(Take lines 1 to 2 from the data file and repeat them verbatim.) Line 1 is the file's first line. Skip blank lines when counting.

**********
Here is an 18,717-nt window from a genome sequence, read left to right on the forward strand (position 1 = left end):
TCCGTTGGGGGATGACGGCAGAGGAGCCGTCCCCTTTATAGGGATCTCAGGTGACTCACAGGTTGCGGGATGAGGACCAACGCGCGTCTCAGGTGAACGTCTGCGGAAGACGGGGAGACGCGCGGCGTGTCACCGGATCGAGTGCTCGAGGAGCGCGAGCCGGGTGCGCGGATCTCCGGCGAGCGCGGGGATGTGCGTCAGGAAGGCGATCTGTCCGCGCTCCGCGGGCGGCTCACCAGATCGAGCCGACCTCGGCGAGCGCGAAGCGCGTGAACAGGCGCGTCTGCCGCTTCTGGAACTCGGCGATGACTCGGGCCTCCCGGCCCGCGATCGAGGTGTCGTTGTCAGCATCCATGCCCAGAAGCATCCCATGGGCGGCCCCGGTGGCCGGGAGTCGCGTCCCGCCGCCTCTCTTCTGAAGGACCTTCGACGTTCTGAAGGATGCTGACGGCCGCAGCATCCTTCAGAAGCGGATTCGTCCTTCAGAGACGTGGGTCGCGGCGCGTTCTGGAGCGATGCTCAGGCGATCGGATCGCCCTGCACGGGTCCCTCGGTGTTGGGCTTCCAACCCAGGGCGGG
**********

Here is an 18,717-nt window from a genome sequence, read left to right on the forward strand (position 1 = left end):
TCCGTTGGGGGATGACGGCAGAGGAGCCGTCCCCTTTATAGGGATCTCAGGTGACTCACAGGTTGCGGGATGAGGACCAACGCGCGTCTCAGGTGAACGTCTGCGGAAGACGGGGAGACGCGCGGCGTGTCACCGGATCGAGTGCTCGAGGAGCGCGAGCCGGGTGCGCGGATCTCCGGCGAGCGCGGGGATGTGCGTCAGGAAGGCGATCTGTCCGCGCTCCGCGGGCGGCTCACCAGATCGAGCCGACCTCGGCGAGCGCGAAGCGCGTGAACAGGCGCGTCTGCCGCTTCTGGAACTCGGCGATGACTCGGGCCTCCCGGCCCGCGATCGAGGTGTCGTTGTCAGCATCCATGCCCAGAAGCATCCCATGGGCGGCCCCGGTGGCCGGGAGTCGCGTCCCGCCGCCTCTCTTCTGAAGGACCTTCGACGTTCTGAAGGATGCTGACGGCCGCAGCATCCTTCAGAAGCGGATTCGTCCTTCAGAGACGTGGGTCGCGGCGCGTTCTGGAGCGATGCTCAGGCGATCGGATCGCCCTGCACGGGTCCCTCGGTGTTGGGCTTCCAACCCAGGGCGGG